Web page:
Microsoft may be counting out $10 billion to inject into OpenAI

Could ChatGPT be Google's nemesis?

Microsoft is reportedly considering investing $10 billion into OpenAI as it looks towards integrating ChatGPT into its web search engine Bing and Office products.

Rumours that Microsoft wanted to put more money into the San Francisco-based startup, on top of the $1 billion it pledged in 2019, have been spreading for months. The latest whispers report the company is willing to splash $10 billion as part of a new round of funding for OpenAI that includes other investors, which would value the startup at a whopping $29 billion.

Under the reported deal, Microsoft would reap 75 per cent of OpenAI's profits until it claws back its initial $10 billion investment. After it recoups that money, Microsoft would then take a 49 percent stake into the company, with the other investors sharing the other 49 percent, while OpenAI's non-profit parent biz gets the remaining 2 percent. 

Profit margins are allegedly capped, meaning there is a maximum amount of money each investor can expect to make on their returns. It's not clear what that limit is, and the terms and conditions of the deal could change as negotiations continue.

It does feel like an acquisition with extra steps. Or makes us wonder what's holding Redmond back from swallowing up the AI lab.

OpenAI leads in generative AI, and was the first to launch large language models capable of writing text and code, and text-to-image systems to create digital art. Last year, it released two popular applications: DALL-E 2 and ChatGPT. Microsoft has incorporated DALL-E 2 in some of its products already, including Designer, a graphic design app, and is reportedly interested in using ChatGPT to improve its search engine Bing.

ChatGPT could, in theory, help users answer queries more effectively on Bing, giving Redmond's search engine the boost it needs against Google. Rather than type queries in Google, just imagine asking ChatGPT, primed with the latest information and links, instead, and getting the info you need right away.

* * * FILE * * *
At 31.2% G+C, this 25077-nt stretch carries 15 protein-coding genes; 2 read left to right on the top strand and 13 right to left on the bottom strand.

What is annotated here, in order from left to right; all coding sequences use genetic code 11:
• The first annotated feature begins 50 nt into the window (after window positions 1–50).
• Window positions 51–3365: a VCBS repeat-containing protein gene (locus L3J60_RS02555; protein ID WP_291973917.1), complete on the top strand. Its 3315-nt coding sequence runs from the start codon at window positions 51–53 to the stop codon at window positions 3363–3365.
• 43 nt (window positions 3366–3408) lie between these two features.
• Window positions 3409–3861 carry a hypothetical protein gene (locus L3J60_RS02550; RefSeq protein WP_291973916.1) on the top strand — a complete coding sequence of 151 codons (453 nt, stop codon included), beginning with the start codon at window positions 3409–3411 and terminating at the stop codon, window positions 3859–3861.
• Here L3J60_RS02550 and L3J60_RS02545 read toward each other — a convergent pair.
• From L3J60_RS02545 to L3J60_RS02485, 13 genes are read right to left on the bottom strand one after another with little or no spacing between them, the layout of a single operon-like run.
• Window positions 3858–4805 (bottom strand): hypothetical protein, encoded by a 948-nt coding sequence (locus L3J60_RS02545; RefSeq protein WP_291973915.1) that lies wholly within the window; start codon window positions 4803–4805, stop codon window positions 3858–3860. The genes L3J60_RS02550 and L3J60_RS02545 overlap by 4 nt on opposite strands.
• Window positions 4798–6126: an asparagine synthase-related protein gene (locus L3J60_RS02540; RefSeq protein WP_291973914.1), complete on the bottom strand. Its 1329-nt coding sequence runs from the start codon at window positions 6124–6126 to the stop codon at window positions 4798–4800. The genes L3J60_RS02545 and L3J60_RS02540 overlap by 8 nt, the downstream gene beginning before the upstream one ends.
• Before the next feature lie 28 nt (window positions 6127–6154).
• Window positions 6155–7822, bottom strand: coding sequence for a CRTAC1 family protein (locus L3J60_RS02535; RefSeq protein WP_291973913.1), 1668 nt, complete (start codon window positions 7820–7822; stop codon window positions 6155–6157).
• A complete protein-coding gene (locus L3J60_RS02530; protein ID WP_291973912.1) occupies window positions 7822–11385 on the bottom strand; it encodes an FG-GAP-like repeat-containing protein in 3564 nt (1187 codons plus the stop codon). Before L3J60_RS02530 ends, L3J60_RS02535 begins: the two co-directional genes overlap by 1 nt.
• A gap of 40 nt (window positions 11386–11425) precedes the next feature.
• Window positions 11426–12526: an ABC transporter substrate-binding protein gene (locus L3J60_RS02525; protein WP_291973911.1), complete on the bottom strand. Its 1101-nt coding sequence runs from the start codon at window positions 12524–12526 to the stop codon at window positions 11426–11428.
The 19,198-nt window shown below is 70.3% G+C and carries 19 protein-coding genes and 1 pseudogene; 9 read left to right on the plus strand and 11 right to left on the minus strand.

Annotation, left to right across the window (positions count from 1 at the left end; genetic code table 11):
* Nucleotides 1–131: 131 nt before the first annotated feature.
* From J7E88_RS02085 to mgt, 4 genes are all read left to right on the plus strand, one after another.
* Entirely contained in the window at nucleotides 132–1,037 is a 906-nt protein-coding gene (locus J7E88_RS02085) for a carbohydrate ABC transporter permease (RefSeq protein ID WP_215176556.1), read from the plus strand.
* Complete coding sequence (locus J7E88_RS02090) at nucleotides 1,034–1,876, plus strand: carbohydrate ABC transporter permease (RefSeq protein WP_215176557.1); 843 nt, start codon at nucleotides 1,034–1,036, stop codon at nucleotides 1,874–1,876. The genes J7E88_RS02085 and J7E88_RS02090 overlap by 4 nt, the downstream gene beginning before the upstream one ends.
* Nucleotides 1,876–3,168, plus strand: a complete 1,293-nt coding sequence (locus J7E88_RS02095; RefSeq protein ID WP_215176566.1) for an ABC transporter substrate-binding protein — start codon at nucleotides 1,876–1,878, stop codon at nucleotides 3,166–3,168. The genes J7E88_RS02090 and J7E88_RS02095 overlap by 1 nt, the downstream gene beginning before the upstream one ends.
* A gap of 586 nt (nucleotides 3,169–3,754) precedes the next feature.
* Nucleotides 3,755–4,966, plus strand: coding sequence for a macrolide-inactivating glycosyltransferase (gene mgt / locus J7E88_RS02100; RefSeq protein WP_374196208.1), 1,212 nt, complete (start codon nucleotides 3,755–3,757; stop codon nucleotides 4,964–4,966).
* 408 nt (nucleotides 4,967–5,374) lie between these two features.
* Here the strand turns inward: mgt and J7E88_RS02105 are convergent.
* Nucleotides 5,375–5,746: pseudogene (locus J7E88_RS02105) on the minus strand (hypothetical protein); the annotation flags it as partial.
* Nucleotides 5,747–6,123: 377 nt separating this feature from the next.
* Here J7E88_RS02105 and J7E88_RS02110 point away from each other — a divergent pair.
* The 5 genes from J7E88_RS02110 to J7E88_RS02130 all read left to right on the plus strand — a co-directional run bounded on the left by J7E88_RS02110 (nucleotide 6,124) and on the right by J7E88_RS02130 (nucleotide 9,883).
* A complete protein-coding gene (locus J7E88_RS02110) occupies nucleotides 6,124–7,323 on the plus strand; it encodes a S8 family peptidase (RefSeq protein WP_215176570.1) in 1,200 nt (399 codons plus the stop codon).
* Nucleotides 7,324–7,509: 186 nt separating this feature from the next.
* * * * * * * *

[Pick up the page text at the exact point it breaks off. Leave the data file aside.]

The biggest technical roadblock standing in the way of that, however, is that language models like ChatGPT are not reliable, and tend to generate outputs that are factually incorrect. Still, the potential capabilities are enough to allegedly cause some executives at Google to fear a ChatGPT-backed Bing challenges its own search engine.

Microsoft is also keen to include ChatGPT's capabilities into some of its other Office products, like Word, PowerPoint, and Outlook, according to reports. The model would help users generate and edit their writing in emails and documents. 

OpenAI and Microsoft have had a close working relationship for years. In 2020, Microsoft announced it had entered a deal with the startup to exclusively license its GPT-3 models, which later led to the AI code pair-programmer tool GitHub Copilot. Meanwhile, OpenAI is a big customer for its Azure cloud computing platform, and has access to a custom AI supercomputer cluster with "more than 285,000 CPU cores and 10,000 GPUs".

The Register has asked Microsoft and OpenAI for comment. ®

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